SILVER SPRINGS - At the annual Founders Day celebration in this small desert community there was more candy thrown out from John Deere tractors and pickup trucks than there were children to pick it up.
Skyler Ness, 11, sipped her Coca-Cola and cradled a bundle of candies rolled up in her yellow shirt. Even though she made out like a bandit from the candy coffers of the church groups, the four-legged parade entries were still her favorites.
"The horses were my favorite because they were pretty," she said Saturday morning after the last car and trailer went by.
About 100 locals watched the 25-minute parade cruise down Fort Churchill Street. Icons of country living mixed with the rural religious at Silver Springs' Founders Day parade. Participants included Pony Express riders, ministering motorcyclists and youth group teens with the Soul'd Out Ministries on BMX bikes.
"My husband is in the joy-mobile," said Kellie Goodman, who stood near the start of the parade taking digital photos of all the participants. "We got Jesus stickers on it and we're just playing funky music."
After about 15 minutes of stop-and-go parade traffic, steam puffed out from under the hood of a bright yellow 1940 International pickup. It pulled 10 passengers in a trailer advertising Faith Baptist Church. Every time Fred Simon, of Silver Springs, gunned the engine antifreeze dripped out the bottom. It stalled before reaching the judging booth. Simon's passengers cheered when the engine finally turned.
This was the first year that Silver Springs' Boy Scouts and Cub Scouts' units 775 and 114 led the parade, said Scout Master Gary Vetsch.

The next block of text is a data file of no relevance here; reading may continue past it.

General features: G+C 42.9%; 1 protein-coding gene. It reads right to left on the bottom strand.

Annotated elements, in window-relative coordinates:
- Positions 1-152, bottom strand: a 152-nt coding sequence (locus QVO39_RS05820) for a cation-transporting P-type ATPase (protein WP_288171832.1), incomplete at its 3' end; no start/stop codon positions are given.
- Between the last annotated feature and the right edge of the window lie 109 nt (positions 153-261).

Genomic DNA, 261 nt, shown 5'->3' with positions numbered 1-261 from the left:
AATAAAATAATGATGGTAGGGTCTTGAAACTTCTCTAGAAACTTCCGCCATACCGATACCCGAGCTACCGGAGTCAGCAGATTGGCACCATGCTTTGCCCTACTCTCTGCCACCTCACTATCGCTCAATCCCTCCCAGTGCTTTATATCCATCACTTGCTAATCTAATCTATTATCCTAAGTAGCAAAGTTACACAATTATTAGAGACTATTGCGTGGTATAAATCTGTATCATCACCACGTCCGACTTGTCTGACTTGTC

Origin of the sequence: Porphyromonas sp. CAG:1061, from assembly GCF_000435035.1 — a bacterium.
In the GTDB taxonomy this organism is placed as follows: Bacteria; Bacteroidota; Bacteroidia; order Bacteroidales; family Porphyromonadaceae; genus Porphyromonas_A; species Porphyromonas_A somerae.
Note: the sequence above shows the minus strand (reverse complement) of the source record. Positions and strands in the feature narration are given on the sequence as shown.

Brady Herbert, 12, was chosen to carry the American flag because he's the youngest scout in his troop.
"I am proud to carry the flag because of what it means to me - freedom," the tenderfoot said.
Denagh McBean, parade organizer and queen, waved to the onlookers from the back of a Suzuki 4-by-4 driven by her husband, Brian McBean. She wore a blue tulle-lined full-length dress crested with beaded flowers that she bought for $10 at a thrift store. Her sequined crown came from Disney Land and her shear tulle shrug was the train of the dress before alterations.
"The theme this year was creating a community that cares," she said. "We had to have entries that were committed to that. We had the tractors because everyone likes to see the tractors."
In this parade, the queen is chosen by her devotion to community service. McBean is a 4-H leader, member of the Parent-Teacher Association and the Silver Springs Task Force. This is the 35-year-old mother's first time as queen.
Although the parade honors the founding of Silver Springs, not many locals questioned know what year that was.
"More than 50 years ago?" McBean asked some friends. "I think it was about 52 years ago."
Many of the 16 entries, which she said is down by about 60 from last year, represent the area's agricultural roots.
Kristin Wright, the Silver Springs 4-H cat leader, carried a Flemish giant rabbit named Steel while her cockapoo named Rugrat ran around her ankles. Her daughter, K.C. Miller, carried a large white cat named Teddy Bear.
"After this I'm going to go to my booth and then look around at the other booths," she said.
More than 30 vendors set up at Penny Park for the celebration, which attracted hundreds of locals to bask in the shade and watch their kids splash down the water slide.
The Northern Nevada Antique Power Club, which drove nine tractors in the parade, won best of show.
"For a little town this is a good parade," said Andrea Sanchez, of Fernley, who came to Silver Springs this weekend with her two kids to visit her parents.
- Contact reporter Becky Bosshart at firstname.lastname@example.org or 881-1212.